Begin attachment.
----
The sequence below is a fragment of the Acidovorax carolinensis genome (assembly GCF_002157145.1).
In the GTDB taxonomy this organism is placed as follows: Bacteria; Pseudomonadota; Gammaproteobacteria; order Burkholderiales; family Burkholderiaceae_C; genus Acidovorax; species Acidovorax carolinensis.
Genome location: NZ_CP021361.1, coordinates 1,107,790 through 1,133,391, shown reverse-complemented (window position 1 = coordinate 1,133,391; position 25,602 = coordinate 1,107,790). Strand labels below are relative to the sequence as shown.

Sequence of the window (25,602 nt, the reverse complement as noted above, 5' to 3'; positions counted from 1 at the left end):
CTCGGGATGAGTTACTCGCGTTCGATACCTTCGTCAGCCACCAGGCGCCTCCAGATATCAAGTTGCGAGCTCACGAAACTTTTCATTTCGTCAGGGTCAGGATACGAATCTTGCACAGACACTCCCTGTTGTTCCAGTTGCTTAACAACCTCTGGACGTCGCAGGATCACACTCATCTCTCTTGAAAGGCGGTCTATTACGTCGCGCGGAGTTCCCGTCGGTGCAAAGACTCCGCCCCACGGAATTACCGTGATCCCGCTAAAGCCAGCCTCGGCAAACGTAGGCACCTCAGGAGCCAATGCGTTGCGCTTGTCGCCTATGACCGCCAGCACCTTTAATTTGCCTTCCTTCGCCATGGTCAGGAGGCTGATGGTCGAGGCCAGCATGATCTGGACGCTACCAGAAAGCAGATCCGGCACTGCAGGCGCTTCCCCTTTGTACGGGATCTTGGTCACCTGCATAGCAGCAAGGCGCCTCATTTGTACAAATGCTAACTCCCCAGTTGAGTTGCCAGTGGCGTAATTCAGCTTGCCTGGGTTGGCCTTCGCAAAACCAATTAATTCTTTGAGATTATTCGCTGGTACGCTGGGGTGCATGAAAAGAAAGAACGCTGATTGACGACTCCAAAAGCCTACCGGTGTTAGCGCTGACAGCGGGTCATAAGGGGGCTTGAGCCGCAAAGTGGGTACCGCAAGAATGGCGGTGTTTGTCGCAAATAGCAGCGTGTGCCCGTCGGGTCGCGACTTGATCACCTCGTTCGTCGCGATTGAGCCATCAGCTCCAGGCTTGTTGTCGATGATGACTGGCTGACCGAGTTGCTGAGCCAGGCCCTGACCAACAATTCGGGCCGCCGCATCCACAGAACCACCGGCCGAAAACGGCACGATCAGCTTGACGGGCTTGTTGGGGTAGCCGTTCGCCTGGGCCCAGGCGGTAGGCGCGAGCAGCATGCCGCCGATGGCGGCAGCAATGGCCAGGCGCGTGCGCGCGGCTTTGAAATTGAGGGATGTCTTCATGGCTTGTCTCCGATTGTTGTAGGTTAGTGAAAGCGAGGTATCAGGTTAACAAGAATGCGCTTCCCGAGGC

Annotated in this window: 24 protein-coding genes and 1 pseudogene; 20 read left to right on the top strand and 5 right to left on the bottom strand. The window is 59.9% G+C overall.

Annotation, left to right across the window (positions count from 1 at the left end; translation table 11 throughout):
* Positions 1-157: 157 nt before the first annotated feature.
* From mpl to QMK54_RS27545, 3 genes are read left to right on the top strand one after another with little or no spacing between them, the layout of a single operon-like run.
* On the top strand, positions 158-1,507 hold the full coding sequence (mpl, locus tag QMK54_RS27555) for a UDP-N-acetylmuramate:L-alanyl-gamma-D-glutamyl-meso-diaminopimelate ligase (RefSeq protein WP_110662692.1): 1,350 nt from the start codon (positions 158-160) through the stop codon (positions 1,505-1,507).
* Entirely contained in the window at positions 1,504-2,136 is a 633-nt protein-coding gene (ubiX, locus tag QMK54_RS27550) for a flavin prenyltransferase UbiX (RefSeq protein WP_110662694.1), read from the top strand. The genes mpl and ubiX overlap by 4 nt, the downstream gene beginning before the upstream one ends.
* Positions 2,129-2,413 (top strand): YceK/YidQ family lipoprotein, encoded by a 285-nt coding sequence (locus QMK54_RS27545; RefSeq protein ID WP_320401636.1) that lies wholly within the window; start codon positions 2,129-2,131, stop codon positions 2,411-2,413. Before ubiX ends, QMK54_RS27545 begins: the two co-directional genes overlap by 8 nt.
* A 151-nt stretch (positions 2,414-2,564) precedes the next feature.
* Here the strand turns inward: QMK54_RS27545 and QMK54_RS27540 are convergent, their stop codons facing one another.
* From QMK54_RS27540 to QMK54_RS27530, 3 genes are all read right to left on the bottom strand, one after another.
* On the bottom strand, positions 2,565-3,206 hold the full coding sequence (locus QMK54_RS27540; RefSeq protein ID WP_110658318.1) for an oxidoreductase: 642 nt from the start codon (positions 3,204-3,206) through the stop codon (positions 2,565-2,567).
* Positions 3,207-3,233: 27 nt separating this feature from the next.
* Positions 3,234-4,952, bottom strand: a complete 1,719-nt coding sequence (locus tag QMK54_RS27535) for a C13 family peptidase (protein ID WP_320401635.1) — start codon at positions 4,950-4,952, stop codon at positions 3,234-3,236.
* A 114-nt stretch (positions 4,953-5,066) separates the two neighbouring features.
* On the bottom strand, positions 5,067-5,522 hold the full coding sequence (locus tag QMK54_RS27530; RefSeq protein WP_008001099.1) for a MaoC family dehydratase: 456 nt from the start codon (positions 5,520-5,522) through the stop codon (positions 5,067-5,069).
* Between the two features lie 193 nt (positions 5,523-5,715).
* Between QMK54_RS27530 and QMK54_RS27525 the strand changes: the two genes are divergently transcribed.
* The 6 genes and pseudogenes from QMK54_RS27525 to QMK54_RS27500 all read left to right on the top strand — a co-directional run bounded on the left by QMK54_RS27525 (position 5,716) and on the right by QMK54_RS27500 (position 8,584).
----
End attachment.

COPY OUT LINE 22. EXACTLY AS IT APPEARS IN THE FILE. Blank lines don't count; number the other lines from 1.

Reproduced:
* Between QMK54_RS27530 and QMK54_RS27525 the strand changes: the two genes are divergently transcribed.